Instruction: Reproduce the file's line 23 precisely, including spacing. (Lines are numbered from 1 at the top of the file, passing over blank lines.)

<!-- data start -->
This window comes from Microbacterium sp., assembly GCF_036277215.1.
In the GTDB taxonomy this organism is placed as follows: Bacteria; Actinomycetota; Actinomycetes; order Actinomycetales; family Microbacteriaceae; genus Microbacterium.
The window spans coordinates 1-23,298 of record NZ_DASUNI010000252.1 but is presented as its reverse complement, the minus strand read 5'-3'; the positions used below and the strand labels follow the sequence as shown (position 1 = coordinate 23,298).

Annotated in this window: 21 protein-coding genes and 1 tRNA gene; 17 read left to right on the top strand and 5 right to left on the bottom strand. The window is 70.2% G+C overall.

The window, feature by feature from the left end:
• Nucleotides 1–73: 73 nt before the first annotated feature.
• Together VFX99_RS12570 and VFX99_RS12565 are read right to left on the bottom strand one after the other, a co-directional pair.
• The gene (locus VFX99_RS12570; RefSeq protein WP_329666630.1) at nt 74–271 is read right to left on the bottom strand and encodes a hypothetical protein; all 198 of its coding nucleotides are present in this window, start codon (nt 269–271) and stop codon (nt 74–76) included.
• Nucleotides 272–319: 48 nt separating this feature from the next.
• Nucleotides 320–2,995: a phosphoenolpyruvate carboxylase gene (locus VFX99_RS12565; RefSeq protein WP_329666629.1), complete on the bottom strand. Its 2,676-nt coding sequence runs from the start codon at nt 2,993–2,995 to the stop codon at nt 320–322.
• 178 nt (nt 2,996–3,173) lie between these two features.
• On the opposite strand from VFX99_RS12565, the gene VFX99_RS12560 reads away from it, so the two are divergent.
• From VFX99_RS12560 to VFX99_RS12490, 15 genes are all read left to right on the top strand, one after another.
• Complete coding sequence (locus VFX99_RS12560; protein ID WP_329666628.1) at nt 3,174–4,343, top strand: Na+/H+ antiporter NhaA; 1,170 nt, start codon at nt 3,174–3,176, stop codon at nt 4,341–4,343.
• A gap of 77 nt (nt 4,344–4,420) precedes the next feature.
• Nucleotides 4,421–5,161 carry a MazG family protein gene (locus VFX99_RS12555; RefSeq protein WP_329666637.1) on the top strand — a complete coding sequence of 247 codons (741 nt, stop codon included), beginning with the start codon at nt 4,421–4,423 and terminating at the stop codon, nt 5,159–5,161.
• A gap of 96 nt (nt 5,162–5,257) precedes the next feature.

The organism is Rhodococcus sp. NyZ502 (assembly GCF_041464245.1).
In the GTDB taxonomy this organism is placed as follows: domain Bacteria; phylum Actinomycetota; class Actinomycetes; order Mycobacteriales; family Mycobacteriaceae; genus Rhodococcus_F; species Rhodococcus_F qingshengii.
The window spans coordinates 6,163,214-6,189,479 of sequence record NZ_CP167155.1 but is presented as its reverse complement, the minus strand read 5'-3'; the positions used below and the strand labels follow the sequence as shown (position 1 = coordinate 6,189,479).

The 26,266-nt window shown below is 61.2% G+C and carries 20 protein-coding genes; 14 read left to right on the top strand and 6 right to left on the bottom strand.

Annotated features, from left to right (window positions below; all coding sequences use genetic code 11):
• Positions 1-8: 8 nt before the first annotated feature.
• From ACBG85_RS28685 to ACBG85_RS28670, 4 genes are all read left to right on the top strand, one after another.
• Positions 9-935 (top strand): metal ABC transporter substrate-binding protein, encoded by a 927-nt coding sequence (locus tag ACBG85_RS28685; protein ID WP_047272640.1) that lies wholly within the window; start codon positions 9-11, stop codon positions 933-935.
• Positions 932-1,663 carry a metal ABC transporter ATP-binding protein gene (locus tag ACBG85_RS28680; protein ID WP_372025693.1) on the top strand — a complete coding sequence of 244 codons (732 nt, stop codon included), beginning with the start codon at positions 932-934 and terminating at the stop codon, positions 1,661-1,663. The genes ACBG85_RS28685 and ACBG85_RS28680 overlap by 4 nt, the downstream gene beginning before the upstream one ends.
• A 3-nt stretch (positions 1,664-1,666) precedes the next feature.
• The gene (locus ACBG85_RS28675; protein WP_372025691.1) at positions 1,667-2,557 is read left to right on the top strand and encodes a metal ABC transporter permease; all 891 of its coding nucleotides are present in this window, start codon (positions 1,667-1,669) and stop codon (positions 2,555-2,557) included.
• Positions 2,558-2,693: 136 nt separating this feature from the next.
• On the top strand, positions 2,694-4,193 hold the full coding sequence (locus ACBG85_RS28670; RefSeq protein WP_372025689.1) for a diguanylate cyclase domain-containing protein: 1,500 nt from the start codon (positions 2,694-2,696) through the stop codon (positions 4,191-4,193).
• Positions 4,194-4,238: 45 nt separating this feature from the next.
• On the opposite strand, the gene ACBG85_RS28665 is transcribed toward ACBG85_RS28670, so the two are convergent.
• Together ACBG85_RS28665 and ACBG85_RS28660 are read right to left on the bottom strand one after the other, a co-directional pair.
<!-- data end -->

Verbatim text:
• Positions 1-8: 8 nt before the first annotated feature.